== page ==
For Tyrone farmer’s son, Rodney Brown, work as Danske’s new deputy head of agriculture is about much more than just farmers’ finances.
Brown joined the bank straight from college and within a year had already got involved in the agri-business team, of which he has quickly rose through the ranks.
“Just talking to farmers on a daily basis was just something I have always enjoyed – and that’s really what we do,” he said.
“A lot of the time farmers will just want to sit down and talk and to make sure they’re doing okay compared to everyone else.
Most of our meetings are held around the kitchen table – and you find people are very open when they are talking at their own kitchen table.
“They’ll discuss things with you – they’ll share things with you and they’ll ask you things they maybe wouldn’t have asked if they are sitting in a formal meeting; while most of our meetings are still structured, there’s a certain easiness about them.
“You could end up talking about anything; financial services are really just part of what we offer.”
Growing up in wellies
Brown joined the bank straight out of college at just 22, but he has always had a love for farming.
He said: “At that stage, the bank had just started to develop a clear-cut agriculture section and although I was only just new into the bank, the then branch manger suggested I give it a go.
“He got me into the lending end because he wasn’t familiar with agriculture; but, it was something I was interested in – so I was keen to learn.”
Brown grew up in Fintona, Co. Tyrone on the family farm.
He said: “My grandfather would have farmed dairy cattle until around 1980. But a farm accident made him think twice about dairying and he went into sucklers after that.
“The accident wasn’t anything too serious; but, it made him realise dairying was just a bit demanding for him at that age – so he went into Aberdeen Angus cattle instead. My father still lives on the farm, but lets the land out.”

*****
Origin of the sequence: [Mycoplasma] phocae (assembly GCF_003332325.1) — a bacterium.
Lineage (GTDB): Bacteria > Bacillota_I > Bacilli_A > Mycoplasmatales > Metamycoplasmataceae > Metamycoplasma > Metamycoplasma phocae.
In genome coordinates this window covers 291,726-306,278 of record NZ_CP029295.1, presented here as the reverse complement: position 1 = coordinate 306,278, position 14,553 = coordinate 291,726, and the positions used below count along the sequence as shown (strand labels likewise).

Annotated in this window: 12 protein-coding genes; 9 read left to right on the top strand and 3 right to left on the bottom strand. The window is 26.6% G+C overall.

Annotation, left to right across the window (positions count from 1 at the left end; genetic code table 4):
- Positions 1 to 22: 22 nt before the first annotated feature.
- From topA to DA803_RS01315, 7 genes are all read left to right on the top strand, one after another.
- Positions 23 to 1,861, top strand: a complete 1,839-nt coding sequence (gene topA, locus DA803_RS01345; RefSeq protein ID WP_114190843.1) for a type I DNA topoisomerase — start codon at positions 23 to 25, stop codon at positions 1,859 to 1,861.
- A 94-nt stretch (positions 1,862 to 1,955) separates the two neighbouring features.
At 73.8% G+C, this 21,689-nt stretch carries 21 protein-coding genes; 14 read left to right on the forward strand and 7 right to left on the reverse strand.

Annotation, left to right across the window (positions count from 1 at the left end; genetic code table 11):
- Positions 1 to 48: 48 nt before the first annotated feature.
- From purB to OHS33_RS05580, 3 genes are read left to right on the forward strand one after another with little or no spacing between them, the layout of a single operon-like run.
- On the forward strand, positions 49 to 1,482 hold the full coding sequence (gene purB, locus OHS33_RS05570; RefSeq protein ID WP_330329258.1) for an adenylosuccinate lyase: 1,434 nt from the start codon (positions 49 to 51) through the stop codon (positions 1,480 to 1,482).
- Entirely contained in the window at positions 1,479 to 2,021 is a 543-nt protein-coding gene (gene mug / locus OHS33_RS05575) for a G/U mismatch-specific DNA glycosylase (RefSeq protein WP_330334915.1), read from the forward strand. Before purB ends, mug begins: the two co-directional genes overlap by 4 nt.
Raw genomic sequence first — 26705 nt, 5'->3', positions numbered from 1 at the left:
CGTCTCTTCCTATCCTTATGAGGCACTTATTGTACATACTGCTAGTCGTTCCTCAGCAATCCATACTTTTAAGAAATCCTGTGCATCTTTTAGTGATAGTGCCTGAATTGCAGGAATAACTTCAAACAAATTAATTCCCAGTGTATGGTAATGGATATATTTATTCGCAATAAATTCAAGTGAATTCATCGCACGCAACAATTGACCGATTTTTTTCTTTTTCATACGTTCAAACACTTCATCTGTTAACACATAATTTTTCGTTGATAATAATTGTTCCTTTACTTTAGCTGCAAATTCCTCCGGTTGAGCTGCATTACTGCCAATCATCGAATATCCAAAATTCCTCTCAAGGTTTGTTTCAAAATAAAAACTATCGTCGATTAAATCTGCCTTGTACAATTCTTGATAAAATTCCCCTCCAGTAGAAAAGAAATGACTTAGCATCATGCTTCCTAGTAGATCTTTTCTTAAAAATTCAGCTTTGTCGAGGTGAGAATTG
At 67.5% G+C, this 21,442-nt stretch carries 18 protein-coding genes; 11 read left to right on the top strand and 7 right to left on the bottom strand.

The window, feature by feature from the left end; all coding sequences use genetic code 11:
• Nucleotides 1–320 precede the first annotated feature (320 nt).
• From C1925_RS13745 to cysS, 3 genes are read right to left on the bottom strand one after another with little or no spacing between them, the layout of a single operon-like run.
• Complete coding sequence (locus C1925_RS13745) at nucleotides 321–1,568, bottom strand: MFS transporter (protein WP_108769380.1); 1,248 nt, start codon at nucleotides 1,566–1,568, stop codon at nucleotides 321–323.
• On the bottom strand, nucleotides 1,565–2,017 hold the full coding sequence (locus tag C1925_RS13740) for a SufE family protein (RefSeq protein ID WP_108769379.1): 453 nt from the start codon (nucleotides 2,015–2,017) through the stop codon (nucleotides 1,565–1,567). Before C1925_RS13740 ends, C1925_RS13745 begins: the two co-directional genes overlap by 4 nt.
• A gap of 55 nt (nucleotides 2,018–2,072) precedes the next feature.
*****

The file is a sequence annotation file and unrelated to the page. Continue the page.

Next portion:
Brown even tried his hand at keeping his own suckler cows, juggling corporate work with country life.
It is hard; but, I’ve just always been involved in agriculture. Most of my school time would have been spent on the farm, so it was just a natural thing to do for me. I enjoyed the work and I enjoyed working with the animals, so I wanted to keep on farming in some way.
“I suppose coming from a farming background and having a reasonable knowledge of agriculture along with my business-related degree, it did all pull together. When I joined the bank I found I really did enjoy the work too.
“I realised it was important to create an atmosphere where everyone is comfortable to talk.
“There are always difficult times – looking back over the last five years you’ve had a weather crisis, a fodder crisis, then next thing you’ve had a sustained period of low milk prices; people are concerned through those times about how they will keep going, but if you listen and understand someone’s problems – then you can best address them.
“Just because we are a bank doesn’t mean the help has to be financial – you can point them in the right direction of who to speak to.
“We will always say talk to your accountant or, for example, a dairy farm specialist – I couldn’t walk on to a dairy farm and have that specialist knowledge to tell them how to run the place.
“[Using the right advisors] can bring an outside view. We can take a look at the financial side of things very easily, but we can only analyse it so far – we can look at the accounts, we can ask questions, use projections and ask them to use cash flows; but, as for the technical side of things – if we can get someone to go on to the farm that’s able to give us a very thorough account that helps too.
I always say that even the best farmers could be doing nine things right out of 10 and one thing wrong, and even improving one or two small things could make a big difference to the overall business.
With so much change on the horizon, with Brexit looming, many farmers are worried about how they will plan ahead. However, Brown said the team will “always do its best to support farming customers“.
He said: “I suppose we have always taken the approach that any reform will not be decided and delivered on your doorstep the next day.
“As we get closer to Brexit, we will have a better idea how things will look once they start to talk about trade deals and once the details of that start to come out, as well as how any new agriculture policy will look.
“But at the end of the day business still goes on and decisions still have to be made, so we take the approach that we will always give long-term support to farmers.”